Post-Conviction Relief (also called Rule 32 in Arizona) is another form of appeal. Arizona post-conviction relief petitions are filed with the original trial judge. Post-conviction relief petitions can address new evidence that may have been discovered since the trial. For example, if new DNA shows that someone else committed the crime, this evidence can be introdcued in a post-conviction relief petition. Often, post-conviction relief petitions focus on mistakes made by defense counsel at trial. This is called Ineffective Assistance of Counsel. Another common issue involves the prosecutor’s failure to turn over evidence favorable to the defense.
If you are filing a first Arizona post-conviction relief petition, you are entitled to counsel. However, if you do not qualify for a court-appointed attorney, the SWLC’s Arizona Post-Conviction Relief Attorney can represent you in your post-conviction relief proceedings. If you are filing your second post-conviction relief petition, you are not entitled to an attorney, but you may still hire the SWLC to represent you. We offer the highest qualify post-conviction relief representation. Rather than simply reviewing court records, we will take all reasonable steps to demonstrate why your conviction should be overturned. For example, we may go out and interview witnesses from your case, including new witnesses that we uncover through our investigations. If there is forensic evidence in your case that was not tested, we will work to get it tested and compared to other suspects. If your defense attorney did not adequately represent you at trial, or if the prosecution failed to turn over favorable evidence, we will fight to show that your conviction should be overturned on those bases.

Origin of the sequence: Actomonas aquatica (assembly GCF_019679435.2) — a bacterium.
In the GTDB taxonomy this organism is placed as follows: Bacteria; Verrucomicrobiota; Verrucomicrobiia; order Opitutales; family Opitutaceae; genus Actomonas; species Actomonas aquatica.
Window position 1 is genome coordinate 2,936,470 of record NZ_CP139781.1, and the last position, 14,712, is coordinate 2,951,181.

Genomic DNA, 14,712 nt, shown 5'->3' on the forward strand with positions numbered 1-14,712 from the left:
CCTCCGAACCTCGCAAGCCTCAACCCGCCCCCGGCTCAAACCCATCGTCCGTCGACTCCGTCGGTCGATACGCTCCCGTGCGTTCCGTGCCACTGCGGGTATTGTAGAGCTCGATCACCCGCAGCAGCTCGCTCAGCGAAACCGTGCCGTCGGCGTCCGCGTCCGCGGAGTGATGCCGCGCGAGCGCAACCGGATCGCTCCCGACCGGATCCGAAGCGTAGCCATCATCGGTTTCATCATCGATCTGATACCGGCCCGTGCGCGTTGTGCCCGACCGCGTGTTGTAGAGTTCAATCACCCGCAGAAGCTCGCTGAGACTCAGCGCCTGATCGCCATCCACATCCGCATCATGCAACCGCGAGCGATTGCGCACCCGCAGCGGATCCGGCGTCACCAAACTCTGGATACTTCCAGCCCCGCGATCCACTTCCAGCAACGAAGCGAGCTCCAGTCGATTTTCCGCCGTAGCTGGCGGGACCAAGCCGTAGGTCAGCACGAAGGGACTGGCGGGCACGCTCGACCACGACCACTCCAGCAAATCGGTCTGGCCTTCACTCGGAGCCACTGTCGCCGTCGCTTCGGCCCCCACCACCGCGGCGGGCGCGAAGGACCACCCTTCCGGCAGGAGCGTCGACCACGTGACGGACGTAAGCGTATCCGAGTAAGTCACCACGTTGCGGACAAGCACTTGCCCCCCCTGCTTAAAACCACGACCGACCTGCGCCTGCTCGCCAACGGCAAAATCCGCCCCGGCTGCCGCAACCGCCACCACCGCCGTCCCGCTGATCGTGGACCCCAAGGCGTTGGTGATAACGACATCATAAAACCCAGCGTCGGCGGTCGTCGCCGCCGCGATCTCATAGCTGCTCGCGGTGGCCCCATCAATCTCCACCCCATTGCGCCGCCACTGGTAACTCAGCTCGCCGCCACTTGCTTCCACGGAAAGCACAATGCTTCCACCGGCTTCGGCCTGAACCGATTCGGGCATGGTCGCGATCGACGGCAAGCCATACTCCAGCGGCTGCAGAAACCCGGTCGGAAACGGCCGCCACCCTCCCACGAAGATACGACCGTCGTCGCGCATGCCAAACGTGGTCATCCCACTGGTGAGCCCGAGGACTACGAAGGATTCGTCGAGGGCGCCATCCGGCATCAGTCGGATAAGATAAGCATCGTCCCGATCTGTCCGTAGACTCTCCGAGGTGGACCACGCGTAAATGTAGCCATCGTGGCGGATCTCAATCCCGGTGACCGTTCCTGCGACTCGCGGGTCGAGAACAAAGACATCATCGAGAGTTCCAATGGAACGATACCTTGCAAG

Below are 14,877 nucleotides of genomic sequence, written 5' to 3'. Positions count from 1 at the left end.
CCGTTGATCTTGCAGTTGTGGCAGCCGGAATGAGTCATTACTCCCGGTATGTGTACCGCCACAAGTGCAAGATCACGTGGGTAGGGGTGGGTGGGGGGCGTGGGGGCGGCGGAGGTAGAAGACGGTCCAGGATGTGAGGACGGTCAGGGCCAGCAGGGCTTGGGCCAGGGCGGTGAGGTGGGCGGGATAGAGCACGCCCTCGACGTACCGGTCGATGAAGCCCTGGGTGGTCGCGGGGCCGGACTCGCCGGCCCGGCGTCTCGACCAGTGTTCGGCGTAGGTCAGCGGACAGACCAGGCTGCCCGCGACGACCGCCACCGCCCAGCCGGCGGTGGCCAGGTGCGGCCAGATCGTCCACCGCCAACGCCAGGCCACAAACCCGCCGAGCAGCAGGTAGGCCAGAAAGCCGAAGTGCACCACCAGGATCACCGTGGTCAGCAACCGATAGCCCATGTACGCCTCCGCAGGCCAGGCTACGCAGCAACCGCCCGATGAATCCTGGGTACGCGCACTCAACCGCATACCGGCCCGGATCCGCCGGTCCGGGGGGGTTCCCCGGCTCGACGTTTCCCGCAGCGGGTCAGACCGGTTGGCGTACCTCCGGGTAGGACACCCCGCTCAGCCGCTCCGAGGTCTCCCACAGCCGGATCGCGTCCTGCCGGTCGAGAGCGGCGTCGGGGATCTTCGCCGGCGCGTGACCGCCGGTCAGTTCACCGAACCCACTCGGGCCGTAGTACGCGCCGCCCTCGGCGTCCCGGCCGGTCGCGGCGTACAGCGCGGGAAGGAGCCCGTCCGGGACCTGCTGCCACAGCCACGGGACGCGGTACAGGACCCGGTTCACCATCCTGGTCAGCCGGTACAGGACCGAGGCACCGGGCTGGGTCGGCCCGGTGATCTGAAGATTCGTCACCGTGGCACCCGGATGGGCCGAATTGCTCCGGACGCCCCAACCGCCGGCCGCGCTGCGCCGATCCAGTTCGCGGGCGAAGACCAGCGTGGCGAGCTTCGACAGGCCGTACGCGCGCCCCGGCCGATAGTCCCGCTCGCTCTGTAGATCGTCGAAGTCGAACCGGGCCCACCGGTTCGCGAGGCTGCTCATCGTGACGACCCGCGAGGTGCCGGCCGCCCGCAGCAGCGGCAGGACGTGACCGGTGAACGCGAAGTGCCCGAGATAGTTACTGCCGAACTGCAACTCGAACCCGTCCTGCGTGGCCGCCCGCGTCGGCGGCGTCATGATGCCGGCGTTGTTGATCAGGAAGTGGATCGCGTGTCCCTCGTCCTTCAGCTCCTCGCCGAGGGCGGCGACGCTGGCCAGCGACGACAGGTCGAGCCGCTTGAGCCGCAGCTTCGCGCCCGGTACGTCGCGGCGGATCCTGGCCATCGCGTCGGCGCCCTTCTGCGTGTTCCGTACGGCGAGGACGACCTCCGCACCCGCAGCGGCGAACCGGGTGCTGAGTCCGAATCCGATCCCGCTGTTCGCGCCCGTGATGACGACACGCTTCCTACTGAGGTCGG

Filing an Arizona post-conviction relief petition does not require that you claim “actual innocence.” However, if you have a valid claim of actual innocence, the SWLC’s Arizona Post-Conviction Relief Attorney will fight for you using all of the resources at our disposal. There are several organizations that are dedicated to getting innocent people out of prison, including the Innocence Project, and the Wrongful Conviction Clinic at the University of Arizona. However, these organizations get far more cases than they can handle. If you have applied to any of these organizations and had your case turned down, contact the SWLC.